The U.S. Treasury Department will run out of its abilities to pay the nation's debt by Feb. 27, unless Congress takes its responsibility and raises the debt limit, the Treasury Secretary Jacob Lew said on Friday.
The U.S. Congress suspended the debt limit last October as part of a deal to re-open the government after a 16-day partial shutdown. But the temporary suspension lasts only through Feb. 7.
After Friday, the Treasury Department will have to start using extraordinary measures to avoid a first-ever default on the national debt. Lew said in a letter to the U.S. Congressional leaders that "time is short," as those measures will probably only last until Feb. 27.
"At that point, Treasury would be left with only the cash on hand and any incoming revenue to meet our country's commitments," Lew said, warning "it is even more difficult to forecast accurately the amount of cash that Treasury will have after our borrowing authority is exhausted."
He estimated that the amount will be approximately 50 billion U.S. dollars, and any foreseeable cash balance would be exhausted quickly.
The secretary urged Congress to raise the debt limit and provide certainty to the economy and financial markets before its adjournment, which will last through the next three weeks.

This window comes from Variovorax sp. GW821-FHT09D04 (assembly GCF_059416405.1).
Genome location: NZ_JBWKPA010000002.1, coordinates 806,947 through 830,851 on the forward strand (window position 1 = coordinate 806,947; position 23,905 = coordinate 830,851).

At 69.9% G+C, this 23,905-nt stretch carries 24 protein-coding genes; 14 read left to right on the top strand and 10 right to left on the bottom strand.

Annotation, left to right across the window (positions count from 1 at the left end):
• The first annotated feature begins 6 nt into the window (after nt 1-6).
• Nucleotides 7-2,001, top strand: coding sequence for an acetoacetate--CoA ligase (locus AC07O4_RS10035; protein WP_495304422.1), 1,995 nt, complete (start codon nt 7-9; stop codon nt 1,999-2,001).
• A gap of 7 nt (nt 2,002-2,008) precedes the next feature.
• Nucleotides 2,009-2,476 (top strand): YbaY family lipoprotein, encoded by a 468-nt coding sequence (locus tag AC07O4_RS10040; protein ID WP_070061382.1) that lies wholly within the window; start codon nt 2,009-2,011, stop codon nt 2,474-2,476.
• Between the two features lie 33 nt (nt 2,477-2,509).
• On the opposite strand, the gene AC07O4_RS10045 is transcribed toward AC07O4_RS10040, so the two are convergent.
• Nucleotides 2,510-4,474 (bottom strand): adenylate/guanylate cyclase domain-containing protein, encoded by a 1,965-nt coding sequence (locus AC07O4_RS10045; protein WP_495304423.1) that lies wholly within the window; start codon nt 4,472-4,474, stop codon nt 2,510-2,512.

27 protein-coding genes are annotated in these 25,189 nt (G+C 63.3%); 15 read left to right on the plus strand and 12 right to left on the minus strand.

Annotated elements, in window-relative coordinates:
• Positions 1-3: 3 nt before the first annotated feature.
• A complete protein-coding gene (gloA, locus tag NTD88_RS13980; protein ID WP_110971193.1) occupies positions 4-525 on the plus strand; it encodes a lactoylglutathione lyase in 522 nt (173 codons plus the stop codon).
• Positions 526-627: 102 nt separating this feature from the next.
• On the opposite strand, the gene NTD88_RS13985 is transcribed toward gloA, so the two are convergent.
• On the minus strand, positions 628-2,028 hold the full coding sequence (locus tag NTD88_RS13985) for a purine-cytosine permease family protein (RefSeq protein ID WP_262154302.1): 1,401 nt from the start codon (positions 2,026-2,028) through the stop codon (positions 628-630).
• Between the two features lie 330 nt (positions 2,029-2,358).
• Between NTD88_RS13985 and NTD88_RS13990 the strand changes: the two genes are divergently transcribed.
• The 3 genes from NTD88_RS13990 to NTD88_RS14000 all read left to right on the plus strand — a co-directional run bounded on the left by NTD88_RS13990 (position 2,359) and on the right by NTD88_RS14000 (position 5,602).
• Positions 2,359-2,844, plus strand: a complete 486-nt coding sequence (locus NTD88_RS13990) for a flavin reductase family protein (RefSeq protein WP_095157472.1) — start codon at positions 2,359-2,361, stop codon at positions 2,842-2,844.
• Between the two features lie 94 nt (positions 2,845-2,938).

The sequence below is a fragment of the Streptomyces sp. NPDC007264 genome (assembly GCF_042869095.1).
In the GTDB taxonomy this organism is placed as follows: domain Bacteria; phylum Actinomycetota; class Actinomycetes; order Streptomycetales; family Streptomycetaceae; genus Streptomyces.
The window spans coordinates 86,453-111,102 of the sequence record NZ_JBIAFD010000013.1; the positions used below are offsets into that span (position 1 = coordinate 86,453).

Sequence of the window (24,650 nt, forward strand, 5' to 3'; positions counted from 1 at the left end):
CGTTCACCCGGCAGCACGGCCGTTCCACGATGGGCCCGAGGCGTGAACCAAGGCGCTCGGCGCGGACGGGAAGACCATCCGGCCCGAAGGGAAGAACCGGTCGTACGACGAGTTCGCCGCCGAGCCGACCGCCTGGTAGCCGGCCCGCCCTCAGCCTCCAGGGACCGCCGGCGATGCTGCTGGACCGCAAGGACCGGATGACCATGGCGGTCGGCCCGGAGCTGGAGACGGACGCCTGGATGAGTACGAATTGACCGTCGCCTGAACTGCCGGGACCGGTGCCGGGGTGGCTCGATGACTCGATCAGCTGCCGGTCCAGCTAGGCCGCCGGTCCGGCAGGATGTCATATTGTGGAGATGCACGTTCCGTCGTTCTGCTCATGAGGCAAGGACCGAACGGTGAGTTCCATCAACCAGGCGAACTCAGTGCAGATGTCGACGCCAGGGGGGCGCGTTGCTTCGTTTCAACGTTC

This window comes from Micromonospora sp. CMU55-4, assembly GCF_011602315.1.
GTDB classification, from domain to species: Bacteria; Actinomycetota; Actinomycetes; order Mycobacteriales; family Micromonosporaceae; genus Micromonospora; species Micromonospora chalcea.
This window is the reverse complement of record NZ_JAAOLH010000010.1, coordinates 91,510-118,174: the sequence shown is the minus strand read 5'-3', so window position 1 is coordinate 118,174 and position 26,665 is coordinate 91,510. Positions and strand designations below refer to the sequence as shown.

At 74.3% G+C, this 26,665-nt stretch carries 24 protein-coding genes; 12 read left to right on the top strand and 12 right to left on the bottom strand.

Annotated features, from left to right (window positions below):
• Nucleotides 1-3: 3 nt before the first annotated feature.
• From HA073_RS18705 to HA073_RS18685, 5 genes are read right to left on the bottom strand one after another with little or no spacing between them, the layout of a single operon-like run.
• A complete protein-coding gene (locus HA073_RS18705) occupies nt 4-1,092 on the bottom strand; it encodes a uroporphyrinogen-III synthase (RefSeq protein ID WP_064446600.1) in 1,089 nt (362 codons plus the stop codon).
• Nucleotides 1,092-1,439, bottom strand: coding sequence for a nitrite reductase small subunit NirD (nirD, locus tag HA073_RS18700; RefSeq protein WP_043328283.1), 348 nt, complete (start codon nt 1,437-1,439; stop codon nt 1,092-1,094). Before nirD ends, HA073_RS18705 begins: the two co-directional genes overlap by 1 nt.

"Protecting the full faith and credit of the United States is the responsibility of Congress because only Congress can extend the nation's borrowing authority," Lew said.
However, House Speaker John Boehner said at Thursday's weekly press briefing that the GOP-controlled House has not decided how to deal with the debt limit, but pledged no default.
"A lot of opinions about how to deal with the debt limit. No decisions have been made," the Ohio Republican said. "The goal here is to increase the debt ceiling. Nobody wants to default on our debt."
The U.S. federal government currently runs a debt limit of 17 trillion dollars. The debt ceiling needs to be raised to pay social security benefits, federal workers' salaries and interest payments on U.S. treasuries.